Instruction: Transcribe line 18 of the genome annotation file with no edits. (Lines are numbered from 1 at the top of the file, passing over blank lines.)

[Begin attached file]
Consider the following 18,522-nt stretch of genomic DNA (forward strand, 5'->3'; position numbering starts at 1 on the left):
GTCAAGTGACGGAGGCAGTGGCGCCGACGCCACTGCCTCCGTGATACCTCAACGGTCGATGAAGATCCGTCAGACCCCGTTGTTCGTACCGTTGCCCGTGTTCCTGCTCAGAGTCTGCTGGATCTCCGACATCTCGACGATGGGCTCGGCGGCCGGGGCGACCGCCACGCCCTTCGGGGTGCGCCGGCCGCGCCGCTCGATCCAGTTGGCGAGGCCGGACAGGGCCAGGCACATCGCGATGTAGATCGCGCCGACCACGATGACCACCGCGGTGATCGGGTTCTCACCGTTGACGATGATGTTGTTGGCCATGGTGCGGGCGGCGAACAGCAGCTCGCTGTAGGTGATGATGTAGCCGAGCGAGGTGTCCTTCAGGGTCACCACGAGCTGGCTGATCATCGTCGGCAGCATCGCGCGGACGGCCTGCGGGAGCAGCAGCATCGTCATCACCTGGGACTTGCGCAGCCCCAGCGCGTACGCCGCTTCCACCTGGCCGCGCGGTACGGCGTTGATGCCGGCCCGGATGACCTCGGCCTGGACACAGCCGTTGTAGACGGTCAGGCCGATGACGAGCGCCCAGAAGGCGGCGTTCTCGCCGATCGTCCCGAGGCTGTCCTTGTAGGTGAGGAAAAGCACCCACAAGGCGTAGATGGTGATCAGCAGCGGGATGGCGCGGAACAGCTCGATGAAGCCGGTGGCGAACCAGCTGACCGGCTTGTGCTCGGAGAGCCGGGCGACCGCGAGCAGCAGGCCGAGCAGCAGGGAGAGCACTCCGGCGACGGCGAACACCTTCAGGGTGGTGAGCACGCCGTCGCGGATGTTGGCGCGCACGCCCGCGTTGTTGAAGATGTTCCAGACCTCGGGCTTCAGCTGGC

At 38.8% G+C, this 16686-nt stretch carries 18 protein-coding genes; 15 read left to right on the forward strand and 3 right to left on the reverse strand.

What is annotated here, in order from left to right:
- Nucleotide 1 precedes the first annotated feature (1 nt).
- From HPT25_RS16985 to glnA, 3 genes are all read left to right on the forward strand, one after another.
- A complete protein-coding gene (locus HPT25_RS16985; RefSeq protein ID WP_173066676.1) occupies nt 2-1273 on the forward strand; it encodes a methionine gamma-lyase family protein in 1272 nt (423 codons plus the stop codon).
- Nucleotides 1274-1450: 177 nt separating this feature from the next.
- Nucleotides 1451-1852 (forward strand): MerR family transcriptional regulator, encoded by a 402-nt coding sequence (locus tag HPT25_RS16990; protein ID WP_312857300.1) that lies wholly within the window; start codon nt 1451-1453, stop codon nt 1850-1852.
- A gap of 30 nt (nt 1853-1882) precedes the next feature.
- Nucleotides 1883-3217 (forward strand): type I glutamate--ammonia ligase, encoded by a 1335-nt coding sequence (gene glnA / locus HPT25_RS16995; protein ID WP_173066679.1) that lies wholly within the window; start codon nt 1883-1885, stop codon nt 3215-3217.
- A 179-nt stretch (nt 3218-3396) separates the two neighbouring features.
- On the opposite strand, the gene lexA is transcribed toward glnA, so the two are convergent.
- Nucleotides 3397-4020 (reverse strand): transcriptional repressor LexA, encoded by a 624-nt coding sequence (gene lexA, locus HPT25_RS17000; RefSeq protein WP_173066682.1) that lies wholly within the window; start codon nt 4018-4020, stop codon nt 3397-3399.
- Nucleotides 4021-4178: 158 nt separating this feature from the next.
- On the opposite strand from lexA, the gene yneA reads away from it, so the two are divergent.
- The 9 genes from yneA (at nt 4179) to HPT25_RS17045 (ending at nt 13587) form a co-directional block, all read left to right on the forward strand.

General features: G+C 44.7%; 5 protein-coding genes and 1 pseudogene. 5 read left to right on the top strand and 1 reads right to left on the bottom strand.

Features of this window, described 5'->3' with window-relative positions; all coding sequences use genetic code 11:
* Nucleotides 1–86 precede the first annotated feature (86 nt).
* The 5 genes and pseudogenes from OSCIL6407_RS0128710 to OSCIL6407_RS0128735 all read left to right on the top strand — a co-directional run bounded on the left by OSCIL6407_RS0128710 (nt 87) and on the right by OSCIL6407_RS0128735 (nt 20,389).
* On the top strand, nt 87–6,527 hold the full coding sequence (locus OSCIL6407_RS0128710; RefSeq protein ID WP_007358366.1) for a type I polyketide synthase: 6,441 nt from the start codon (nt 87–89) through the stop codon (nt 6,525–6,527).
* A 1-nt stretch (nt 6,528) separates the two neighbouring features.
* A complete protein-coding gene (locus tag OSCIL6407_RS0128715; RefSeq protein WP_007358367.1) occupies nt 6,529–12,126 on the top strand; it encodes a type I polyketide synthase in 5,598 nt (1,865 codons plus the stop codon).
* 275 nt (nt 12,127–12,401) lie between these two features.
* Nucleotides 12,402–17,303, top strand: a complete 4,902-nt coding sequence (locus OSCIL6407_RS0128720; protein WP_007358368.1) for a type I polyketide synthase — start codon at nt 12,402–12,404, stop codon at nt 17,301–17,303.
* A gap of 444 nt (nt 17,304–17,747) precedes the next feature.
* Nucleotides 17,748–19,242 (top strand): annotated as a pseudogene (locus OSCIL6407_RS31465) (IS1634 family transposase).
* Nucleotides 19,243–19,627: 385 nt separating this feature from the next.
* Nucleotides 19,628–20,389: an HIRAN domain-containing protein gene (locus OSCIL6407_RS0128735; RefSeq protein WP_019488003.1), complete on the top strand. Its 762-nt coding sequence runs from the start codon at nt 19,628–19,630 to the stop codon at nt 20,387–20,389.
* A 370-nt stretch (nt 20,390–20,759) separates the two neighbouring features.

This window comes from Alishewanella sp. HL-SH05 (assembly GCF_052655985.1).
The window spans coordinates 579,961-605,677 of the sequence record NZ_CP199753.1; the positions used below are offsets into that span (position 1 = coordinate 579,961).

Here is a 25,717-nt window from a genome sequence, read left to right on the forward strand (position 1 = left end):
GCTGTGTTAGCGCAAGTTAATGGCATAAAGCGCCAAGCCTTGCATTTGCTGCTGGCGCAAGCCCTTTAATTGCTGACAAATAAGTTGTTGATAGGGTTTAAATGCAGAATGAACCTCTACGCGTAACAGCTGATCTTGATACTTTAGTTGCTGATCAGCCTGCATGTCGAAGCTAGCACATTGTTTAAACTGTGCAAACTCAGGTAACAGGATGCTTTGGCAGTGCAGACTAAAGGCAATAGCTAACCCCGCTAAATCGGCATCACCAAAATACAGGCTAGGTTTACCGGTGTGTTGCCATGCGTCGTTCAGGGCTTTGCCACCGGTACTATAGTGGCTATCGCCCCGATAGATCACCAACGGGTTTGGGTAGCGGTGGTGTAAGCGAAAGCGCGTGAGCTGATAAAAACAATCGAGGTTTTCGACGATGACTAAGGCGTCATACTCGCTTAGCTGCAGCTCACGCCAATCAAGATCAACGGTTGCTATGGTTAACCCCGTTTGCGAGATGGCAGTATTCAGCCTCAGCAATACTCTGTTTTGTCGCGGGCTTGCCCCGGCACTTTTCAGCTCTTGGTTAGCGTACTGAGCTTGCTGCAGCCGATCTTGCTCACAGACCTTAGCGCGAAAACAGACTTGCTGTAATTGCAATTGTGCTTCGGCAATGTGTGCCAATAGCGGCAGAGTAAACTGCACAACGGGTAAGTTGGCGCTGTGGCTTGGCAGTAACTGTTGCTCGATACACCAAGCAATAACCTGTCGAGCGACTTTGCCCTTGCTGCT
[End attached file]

General features: G+C 44.7%; 5 protein-coding genes and 1 pseudogene. 5 read left to right on the top strand and 1 reads right to left on the bottom strand.